What Happens When We Confuse Sexual Desire With Love
In our culture, we often have a hard time differentiating between our platonic, deep love for someone and our sexual desire for them. As tiny humans, we knew what it meant to love with our hearts wide open and to offer and receive love willingly and without condition. We were unencumbered to love fully – without any sexual implications.
And then, life happens right?
It’s Painful When Our Big Love Is Rejected
Hurt happens, pain, wounds, trauma, protection and maybe, we learn that the world doesn’t really want our love. The world doesn’t need our love. Maybe we feel like there is no place for our love on this big planet of ours. Maybe we learn, that the way the world can feel and receive our love is only by us giving something of ourselves – something that maybe, we don’t even want to give.
How We Learn The Power of Our Sexuality
Maybe we learn that it’s not enough to just emanate our warmth, our genuineness, our humor, and our creativity. Maybe we learn that being who we really are doesn’t meet the wide, open, gaping vacuum that exists within most human hearts. Maybe we learn that most people are so empty – that they crave more, they take more and demand more from us. And since we want their love, we give it to them – willingly. We tell them we will fill their gaping holes of lostness and empty. Not only will we fill those holes, but we will shovel great heaps of ourselves into them in hopes they will somehow come out whole. Maybe we become convinced that the only way they will feel whole, is if we give all of ourselves to them – body, heart, mind and soul. And this is how we learn the power of our sexuality.
We’re Taught to Use Sexuality To Express Love
But what if we confuse sexual intimacy with big-hearted love? What if we believe that in order to love someone, we have to be sexually intimate with them? What if our western culture has taught us, that sexuality is the most effective may to communicate deep, intimate love with another human? What if our sexual attention and desire is what others humans have come to expect from us if we truly love them? How do we navigate the confusing waters of sexual intimacy and love?
True Love Means Healing Fragmentation
If we have the tendency to want to heap ourselves into another person to make them feel better, most likely, genuine love is a long and uncomfortable cross-country road trip from that tendency. The desire to heap our fragmented parts onto another person’s fragmented parts can easily masquerade as intimate love, when it truth, it speaks to our own gaping holes of unworthiness and disbelief in ourselves. This desire can say a lot about our own care, deep concern, love, compassion, tenderness and more – but true, intimate love, comes from a mutual balance, a deep respect of the other, an honoring, an allowing, a meeting place that is so rich with each person bringing their whole self forward that there is no fragmentation.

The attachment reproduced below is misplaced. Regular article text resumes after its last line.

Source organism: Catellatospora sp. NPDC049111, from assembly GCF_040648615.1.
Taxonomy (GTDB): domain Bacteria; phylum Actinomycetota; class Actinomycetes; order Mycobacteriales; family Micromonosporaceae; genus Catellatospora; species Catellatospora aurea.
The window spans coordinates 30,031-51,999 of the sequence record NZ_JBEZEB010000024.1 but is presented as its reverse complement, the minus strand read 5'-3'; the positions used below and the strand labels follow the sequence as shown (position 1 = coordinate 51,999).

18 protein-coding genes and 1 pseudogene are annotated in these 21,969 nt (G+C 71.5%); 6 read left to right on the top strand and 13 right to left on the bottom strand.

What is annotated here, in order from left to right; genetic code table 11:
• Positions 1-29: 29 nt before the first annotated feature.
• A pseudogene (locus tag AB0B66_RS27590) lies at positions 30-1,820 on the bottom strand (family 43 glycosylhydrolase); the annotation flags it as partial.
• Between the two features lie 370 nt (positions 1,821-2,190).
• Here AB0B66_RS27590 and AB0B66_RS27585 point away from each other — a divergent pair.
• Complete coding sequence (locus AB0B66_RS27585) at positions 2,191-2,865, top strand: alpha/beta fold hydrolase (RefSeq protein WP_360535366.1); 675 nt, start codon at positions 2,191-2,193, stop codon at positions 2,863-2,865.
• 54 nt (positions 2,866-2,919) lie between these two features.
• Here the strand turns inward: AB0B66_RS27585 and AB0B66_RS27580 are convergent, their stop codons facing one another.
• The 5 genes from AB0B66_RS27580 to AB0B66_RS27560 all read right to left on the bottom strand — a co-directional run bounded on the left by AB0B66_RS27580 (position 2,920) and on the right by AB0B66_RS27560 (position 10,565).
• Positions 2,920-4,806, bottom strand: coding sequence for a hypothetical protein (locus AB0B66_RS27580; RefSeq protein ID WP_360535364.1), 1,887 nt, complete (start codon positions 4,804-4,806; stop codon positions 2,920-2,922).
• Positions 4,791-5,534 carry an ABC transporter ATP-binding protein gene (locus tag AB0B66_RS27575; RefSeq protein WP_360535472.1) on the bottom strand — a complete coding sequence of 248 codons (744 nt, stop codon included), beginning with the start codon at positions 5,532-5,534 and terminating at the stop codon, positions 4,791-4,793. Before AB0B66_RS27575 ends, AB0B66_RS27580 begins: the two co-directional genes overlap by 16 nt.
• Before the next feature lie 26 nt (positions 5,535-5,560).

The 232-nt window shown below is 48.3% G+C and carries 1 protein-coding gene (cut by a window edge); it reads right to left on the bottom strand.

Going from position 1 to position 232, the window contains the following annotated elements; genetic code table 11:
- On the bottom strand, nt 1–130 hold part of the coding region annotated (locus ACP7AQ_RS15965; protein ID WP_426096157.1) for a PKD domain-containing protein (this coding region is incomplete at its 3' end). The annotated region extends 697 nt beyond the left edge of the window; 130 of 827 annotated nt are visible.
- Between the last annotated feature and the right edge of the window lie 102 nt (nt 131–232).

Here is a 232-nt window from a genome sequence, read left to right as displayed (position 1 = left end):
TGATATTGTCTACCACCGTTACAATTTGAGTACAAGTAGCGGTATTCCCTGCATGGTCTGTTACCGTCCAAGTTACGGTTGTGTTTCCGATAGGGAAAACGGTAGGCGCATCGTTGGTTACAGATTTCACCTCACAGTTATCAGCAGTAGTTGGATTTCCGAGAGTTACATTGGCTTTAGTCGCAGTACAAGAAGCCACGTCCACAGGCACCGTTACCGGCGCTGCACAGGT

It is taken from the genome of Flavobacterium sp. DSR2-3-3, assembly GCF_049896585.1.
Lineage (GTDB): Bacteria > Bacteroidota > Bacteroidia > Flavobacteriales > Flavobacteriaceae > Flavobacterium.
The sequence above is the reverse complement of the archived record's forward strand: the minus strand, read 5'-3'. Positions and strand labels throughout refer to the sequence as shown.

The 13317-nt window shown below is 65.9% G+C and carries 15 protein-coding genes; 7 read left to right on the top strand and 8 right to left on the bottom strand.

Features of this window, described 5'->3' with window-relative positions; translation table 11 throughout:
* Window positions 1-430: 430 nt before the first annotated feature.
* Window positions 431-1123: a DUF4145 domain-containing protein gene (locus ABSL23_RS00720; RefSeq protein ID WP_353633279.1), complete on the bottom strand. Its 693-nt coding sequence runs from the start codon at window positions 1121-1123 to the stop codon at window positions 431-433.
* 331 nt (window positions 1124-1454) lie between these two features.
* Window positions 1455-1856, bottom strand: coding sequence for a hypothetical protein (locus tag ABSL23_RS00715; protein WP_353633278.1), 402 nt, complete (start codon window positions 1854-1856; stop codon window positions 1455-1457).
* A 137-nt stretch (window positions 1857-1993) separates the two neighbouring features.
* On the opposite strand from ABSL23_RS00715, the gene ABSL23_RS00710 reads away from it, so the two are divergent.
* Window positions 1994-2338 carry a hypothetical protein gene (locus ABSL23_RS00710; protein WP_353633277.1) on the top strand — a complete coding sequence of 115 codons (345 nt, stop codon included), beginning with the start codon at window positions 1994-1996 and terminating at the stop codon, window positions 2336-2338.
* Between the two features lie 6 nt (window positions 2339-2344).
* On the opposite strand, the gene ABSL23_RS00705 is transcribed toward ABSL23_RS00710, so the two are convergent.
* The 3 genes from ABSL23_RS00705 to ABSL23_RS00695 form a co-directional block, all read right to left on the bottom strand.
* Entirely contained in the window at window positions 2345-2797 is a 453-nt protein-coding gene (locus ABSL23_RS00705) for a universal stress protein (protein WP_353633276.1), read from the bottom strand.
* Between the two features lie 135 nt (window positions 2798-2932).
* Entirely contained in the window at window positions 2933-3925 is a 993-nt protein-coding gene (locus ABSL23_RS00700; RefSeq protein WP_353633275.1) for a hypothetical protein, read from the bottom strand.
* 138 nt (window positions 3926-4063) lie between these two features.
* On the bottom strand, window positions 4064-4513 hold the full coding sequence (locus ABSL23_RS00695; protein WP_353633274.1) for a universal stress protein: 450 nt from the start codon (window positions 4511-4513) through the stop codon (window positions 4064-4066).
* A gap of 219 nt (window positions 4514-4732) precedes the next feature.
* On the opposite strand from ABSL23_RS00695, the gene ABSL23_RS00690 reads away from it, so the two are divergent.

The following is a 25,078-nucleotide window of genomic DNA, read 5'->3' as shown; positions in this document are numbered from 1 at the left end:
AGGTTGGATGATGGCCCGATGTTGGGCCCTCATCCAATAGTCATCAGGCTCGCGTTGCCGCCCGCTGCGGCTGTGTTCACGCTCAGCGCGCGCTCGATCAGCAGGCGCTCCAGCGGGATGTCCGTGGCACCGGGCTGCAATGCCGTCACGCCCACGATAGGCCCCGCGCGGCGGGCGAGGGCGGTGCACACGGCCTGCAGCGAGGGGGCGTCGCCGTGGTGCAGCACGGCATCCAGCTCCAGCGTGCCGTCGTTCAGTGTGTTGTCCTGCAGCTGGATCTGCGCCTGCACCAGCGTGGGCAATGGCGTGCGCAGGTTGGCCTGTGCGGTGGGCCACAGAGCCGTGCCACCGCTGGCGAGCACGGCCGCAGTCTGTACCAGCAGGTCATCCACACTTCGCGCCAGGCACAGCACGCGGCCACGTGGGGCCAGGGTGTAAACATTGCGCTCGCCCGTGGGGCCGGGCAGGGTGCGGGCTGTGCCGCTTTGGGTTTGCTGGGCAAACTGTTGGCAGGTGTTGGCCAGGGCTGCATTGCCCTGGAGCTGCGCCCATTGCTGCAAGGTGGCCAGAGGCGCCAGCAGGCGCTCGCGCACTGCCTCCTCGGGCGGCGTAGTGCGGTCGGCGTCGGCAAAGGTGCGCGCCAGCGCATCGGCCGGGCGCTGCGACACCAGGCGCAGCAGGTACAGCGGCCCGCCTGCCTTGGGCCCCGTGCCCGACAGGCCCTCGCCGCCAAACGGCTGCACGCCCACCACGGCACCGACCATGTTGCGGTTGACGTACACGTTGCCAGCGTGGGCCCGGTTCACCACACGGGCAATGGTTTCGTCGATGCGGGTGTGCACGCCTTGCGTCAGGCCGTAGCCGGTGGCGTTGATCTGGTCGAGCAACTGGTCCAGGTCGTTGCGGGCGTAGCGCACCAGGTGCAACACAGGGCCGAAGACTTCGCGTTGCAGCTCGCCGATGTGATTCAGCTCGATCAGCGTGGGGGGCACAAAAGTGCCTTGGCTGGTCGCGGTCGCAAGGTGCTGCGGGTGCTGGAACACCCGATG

We Don’t Have To Exchange Anything To Be Loved
From this meeting place, we can begin to distinguish love from sexual desire – we can begin to grow a genuine flame of passion that arises from wholeness. And then, we may be able to more clearly see who it is that we desire to walk alongside of us as our partners and lovers, and who we wish to deeply care for as cherished friends. We can then perhaps learn that the gifts we have to offer and radiate, run much deeper than pieces of our culturally combed sexuality.
We can know that we don’t have to exchange anything to be loved or valued and, we can know that we do not have to give up pieces of ourselves to let another know they are loved and valued. We no longer have to heap pieces of ourselves onto another so they can become whole. (Pro Tip: It doesn’t work anyway.) We can begin to cultivate many more relationships that are built on a balanced meeting place of genuine love – rather than a confused sexual encounter.
How To Recognize Our Beloved
When we come together from a place of wholeness, we no longer have to bump our heads together (or more accurately, our most private bits) in the attempt to try and find something or fill something. We can approach another with one whole, shining brilliant heart in our hands. We can recognize our beloved – not by our desire to fill them or fix them but by our ability to step back and see them shining in all their brilliance – a blazing sun in their own beautiful, brilliant galaxy.
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